Tag Archives: Vegetarian

Sweet Potato Wedges

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Ingredients for Coconut Sweet Potatoes

3-4 medium sweet potatoes cut into wedges

2 tbsp of coconut oil plus a bit to grease the casserole dish

Salt & Pepper

Ingredients for Buttered Sweet Potatoes

3-4 medium sweet potatoes cut into wedges

2 tbsp of ghee plus  a bit to grease the casserole dish

Salt & Pepper

Method

Preheat oven 400F, 200C, 180 Fan, Gas 6

Warm casserole dish with a little coconut oil or ghee for 3-4 minutes

Dump wedges into dish, spread out so they aren’t touching too much

Cook for 25 minutes, flipping once after about 15 minutes

Voila!

Sweet potato was one of the first foods I weaned my girls on, around the age of 6 months. At 6 months, for both of them, I did a bit of spoon feeding mixed with Baby Led Weaning, and by 7 months, they were predominately BLW. Until they were about 12 months, sweet potato was my go-to carbohydrate. It’s an easily digestible fibre, so it won’t irritate tiny digestive tracts, and as far as plant forms of vitamin A goes, this root veggie is leader of the pack. I always combine it with a good quality fat, for optimal nutrient absorption. These lovely tubers are also a great source of vitamin C, B vitamins and is a free radical scavenger, so definitely a friend of a family keen to be healthy! Enjoy!!

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Mighty Mango Muffins

Mango Muffins

 

Ingredients

3 eggs

2 tbsp maple syrup

2 tbsp organic whole milk (you can use coconut or nut milk if you prefer)

2 tbsp coconut oil, melted

1/4 tsp salt

1/4 tsp baking powder

1/2 cup coconut flour

1/2 cup diced mango (anywhere from 1/2 mango to whole mango, depending how big)

Method

  1. Preheat oven to 400F, 200C, Gas Mark 5
  2. Mix together eggs, maple syrup, coconut oil and milk
  3. Add baking powder to coconut flour then slowly combine with wet ingredients
  4. Mix the batter really well with a hand mixer then spoon in mango
  5. Pour batter into muffin cups or straight into tin. It should make 10 muffins. Bake for 20 minutes. The muffin should have a spongey bounce to it when it’s done
  6. Voila!

Mango muffins was the first bake I attempted when baby Number 1 came along.  Some people LOVE baking.  There are thousands of books about baking; 9 out of 10 people would probably prefer dessert to an entrée; The Great British Bake Off is possibly the most popular reality show on TV.  I, however, do not like baking!  It requires precision, and I much prefer winging it. However, the ingredients found in most store bought muffins, pastries, cookies and cakes are – let’s face it – appalling.  They’re filled with processed flours, sugar, additives, preservatives, industrial oils, E-Numbers, etc.  These ingredients aren’t good for anyone, especially tiny digestive tracts, but for some people it’s the only lifestyle they now know. Suggesting to a Baby Boomer to avoid the packaged products sitting on their supermarket shelf is like throwing sand in the wind. Gens X & Y have been pretty well scuppered by food and marketing also.  But our babies – they have hope!  People are becoming more educated about food and more aware of choices we need to make to live a healthy life. It’s my absolute passion to help people understand good food choices. Our babies – they don’t have the choice yet, so as a parent, it’s my responsibility to make the healthiest choice I can – for them! So, I made myself find the patience and precision for baking, and with that I can feel good about my girls enjoying a clean, sweet treat.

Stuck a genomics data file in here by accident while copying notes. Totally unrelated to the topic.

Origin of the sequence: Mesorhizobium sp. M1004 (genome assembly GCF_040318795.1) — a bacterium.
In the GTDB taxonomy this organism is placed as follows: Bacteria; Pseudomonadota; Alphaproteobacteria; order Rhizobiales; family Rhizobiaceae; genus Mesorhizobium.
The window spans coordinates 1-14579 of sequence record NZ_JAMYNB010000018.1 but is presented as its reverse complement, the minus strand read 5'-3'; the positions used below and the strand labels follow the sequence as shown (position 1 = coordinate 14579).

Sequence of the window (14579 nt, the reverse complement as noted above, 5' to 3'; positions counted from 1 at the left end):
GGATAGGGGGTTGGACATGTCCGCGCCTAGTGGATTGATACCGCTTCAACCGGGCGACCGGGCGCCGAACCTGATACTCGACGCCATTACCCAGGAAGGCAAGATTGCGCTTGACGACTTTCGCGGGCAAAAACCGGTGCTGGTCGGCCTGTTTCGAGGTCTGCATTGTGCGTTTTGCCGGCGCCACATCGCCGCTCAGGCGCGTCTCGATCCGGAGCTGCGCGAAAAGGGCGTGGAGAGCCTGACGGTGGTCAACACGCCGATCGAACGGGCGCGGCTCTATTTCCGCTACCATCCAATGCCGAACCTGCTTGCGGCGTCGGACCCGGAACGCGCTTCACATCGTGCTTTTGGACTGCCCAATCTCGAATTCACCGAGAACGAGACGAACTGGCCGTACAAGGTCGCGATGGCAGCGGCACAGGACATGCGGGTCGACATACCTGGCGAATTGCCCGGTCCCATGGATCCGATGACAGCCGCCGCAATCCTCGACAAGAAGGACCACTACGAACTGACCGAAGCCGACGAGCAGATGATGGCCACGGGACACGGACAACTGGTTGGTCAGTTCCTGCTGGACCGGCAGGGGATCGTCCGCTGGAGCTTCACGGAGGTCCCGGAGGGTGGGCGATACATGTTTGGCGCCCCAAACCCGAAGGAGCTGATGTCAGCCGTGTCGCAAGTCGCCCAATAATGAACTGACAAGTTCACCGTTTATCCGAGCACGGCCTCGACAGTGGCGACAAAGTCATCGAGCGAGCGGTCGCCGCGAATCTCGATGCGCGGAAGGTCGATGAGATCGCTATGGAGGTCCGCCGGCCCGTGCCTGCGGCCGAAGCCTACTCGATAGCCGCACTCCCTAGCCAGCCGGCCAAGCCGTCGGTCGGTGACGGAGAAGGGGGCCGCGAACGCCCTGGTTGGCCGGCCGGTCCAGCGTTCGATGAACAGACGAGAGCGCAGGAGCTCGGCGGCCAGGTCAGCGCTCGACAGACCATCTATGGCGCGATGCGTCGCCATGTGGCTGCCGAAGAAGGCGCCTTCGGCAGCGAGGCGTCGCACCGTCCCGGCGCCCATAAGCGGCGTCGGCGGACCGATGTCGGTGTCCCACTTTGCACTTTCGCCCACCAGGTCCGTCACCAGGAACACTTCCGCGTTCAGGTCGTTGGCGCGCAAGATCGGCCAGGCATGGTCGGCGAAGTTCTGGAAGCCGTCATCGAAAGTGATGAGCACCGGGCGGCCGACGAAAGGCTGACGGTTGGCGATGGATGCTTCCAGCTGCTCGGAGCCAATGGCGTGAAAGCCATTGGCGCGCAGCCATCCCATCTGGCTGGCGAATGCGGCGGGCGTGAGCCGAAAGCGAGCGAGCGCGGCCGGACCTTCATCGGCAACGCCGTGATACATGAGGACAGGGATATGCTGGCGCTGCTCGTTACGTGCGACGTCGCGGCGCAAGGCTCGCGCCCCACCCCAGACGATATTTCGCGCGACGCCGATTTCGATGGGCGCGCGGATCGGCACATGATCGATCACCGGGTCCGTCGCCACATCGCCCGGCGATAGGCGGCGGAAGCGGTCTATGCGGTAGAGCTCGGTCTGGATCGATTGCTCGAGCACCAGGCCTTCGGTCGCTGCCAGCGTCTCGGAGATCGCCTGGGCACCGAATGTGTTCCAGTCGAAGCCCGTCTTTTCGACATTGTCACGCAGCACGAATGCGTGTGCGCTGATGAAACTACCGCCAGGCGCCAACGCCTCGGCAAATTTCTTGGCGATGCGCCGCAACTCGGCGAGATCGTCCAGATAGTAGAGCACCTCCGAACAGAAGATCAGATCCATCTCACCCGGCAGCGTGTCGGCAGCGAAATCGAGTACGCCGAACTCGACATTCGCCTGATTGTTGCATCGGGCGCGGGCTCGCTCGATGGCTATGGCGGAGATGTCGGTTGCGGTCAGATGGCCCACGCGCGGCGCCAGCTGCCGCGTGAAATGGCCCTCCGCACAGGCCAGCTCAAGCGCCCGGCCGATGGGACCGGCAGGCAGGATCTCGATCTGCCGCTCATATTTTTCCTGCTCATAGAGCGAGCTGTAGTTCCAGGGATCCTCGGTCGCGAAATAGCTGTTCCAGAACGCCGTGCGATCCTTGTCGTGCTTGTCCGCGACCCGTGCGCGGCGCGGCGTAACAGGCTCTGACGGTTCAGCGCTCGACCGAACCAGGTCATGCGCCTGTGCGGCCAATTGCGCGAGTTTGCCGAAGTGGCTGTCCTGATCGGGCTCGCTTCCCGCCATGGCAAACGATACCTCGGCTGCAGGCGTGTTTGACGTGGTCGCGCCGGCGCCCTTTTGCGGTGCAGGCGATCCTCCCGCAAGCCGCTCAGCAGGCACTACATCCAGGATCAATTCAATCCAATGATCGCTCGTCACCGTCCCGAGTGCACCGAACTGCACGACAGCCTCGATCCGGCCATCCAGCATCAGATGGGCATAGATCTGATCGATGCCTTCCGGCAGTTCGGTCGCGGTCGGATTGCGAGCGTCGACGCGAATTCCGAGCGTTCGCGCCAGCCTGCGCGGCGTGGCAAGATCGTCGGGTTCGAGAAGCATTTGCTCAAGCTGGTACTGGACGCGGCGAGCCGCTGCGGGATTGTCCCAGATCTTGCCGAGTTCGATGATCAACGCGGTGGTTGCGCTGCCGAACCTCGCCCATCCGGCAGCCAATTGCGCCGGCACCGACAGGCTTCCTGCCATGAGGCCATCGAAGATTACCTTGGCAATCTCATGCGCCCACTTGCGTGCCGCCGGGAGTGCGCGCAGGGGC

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Creamy Courgetti with Peas

Creamy Courgetti with Peas

 

Ingredients:

6 Courgette / Zucchini (medium)

1 Cup of Frozen Peas

1/4 + 1 tbsp Creme Fraiche

3 Cloves of garlic

2 tbsp butter (grass fed)

Spices: 1/2 tsp salt, 1/4 tsp parsley flakes, 8-10 cracks of black pepper

Courgette

Method:

Prep all ingredients before cooking because the cooking goes so quickly, if you’re not prepared, time will get away from you

Prep:

– Spiralize courgette, squeeze water from courgette so they aren’t too wet, salt courgette, add boiling water to frozen peas to defrost, cut lemon in half, measure out creme fraiche 

  1. Melt 1.5 tbsp of butter, saving the remaining half tbsp for later, on med-low heat for 30 seconds, then add minced garlic. Cook for 30-40 seconds. You want the garlic to start to color a bit, but not to burn
  2. Take pan off the fire and add spiralized courgette and lemon juice. Mix really well then add back to the fire. Cook for 5 minutes on medium-low head, stirring occasionally
  3. Add remaining butter, creme fraiche, peas and spices